Kara’s first gymnastics competition

Kara gymnastics competition

Kara started out doing gymnastics as something fun to do for an hour a week. But now she’s a fully fledged competitive gymnast.

I say ‘competitive’. She’s not Simone Biles yet. But she has steadily worked her way up from casual gymnast through to the development squad at our local gym. She’s now just one step from being promoted to the full squad.

The upsides

This all brings obvious benefits. She is doing something she loves. She is forever practising her latest skills around the house or swinging herself around a railing when we are out and about. Obviously it’s great for her health and fitness.

And she is freakishly strong. If anything she is slightly below average in terms of physical strength compared to her gym peers but, as one of our friends observed recently, “Kara is ripped.” (Whereas I am wrapped in several thick layers of, er, padded insulation.)

Last weekend was her first external competition. This meant the excitement of an overnight trip with Mummy to visit the concrete cow scenery of Milton Keynes. A girls’ trip, a night in a hotel away from her brothers and the rare treat of a Burger King for dinner? For a six-year-old, it doesn’t get much better than this.

The competition featured girls from about a dozen different gyms, so there were 15+ entrants in each of Kara’s five exercises: tumble (floor), beam, uneven bars, vault and trampette. She came away with one bronze medal and a fifth place – a very decent showing for her first competition of which she was rightly proud.

Better still, she performed better in her judged routines than she did in warm-ups. Kara is quietly quite competitive and sets herself high standards. And as delighted as I was by her achievements, I was doubly proud because she demonstrated she has that competitive fire and focus that means she can perform at her best when the stakes are high and the chips are down. (Stake and chips – heh, there’s a half-decent pun in there somewhere.) She’ll go far in life with that attitude.

The downsides

There are downsides to competing at a relatively high level, though. As with any serious sport, you need focus and dedication. What was initially one hour per week is now 9½ over three days a week. If she makes the full squad, that will increase again. Add in her weekly Rainbows and Beavers sessions and she has commitments five out of seven days every week.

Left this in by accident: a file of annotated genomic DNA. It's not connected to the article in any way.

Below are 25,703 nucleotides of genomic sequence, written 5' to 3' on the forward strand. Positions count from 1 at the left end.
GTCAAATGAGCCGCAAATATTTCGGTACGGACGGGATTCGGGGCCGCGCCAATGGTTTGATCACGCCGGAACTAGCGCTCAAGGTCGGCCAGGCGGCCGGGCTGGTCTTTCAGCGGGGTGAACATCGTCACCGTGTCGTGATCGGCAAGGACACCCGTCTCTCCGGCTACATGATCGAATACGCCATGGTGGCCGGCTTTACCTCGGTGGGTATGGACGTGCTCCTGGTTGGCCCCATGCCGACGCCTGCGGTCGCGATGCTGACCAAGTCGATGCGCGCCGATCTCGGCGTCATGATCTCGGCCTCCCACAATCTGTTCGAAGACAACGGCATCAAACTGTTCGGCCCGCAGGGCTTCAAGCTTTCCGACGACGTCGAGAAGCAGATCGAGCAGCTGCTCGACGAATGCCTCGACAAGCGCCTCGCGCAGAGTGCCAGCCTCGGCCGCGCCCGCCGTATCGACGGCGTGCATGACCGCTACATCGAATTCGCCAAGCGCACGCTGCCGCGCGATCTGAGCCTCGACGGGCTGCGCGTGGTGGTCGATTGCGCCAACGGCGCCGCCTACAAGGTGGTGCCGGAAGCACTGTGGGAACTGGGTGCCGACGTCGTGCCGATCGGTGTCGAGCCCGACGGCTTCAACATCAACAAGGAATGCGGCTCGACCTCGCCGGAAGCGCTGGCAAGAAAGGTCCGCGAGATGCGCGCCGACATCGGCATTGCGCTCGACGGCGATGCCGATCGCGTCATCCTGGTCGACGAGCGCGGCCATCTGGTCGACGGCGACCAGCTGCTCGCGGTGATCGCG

Unsurprisingly, despite her boundless energy, she is constantly tired and frequently tetchy. She has already given up her weekly dance classes because she doesn’t have the time any more. Often it seems like every waking moment she is doing something, being somewhere.

That’s no bad thing but that level of dedication does require sacrifices. Higher-level gymnasts who are competing for places in the Great Britain squad train for up to 20 hours per week. That’s like fitting in three extra days of school every week. And during the holidays that punishing schedule continues; indeed, our gym puts on extra sessions, so there is no respite.

Of course, it’s not easy for us as parents either. There is the constant taxi service between our house and the gym. Kara’s gym-branded and personalised gear doesn’t come cheap. And there will be more weekend competitions all over the country. All this while remembering that we also have two other children who have their own needs and activities too.

A future dilemma?

All this is fine, to a point. But, if Kara keeps progressing, we will one day need to evlauate whether the time, expense and personal sacrifices are worth it. Can a child be a high-level sportsperson, maintain their standards at school and still have a life? It’s a near-impossible conundrum to solve.

I can see the dilemma that other parents in similar (or even more strenuous) situations go through. The ones who drive 40 miles at the crack of dawn five mornings a week to take their swimmer to train at an Olympic-sized pool. Or who sign up their junior Lionel Messi to a football academy knowing that it will impact their academic performance.

It’s not easy, either for a child or their parents. Is the pursuit of a dream worth the potential downsides and the long odds of achieving ultimate success?

For now, that decision is a long way down the road for us. The reality is Kara may well never reach that level where we have to make that call. And the level of sacrifice we have to make today is definitely worth it. Kara can’t wait to get to the gym; it’s never a chore. When a child has a passion like that, you nurture it lovingly and leave worrying about the future, well, to the future.

But one day we might have to make a difficult choice. One day.


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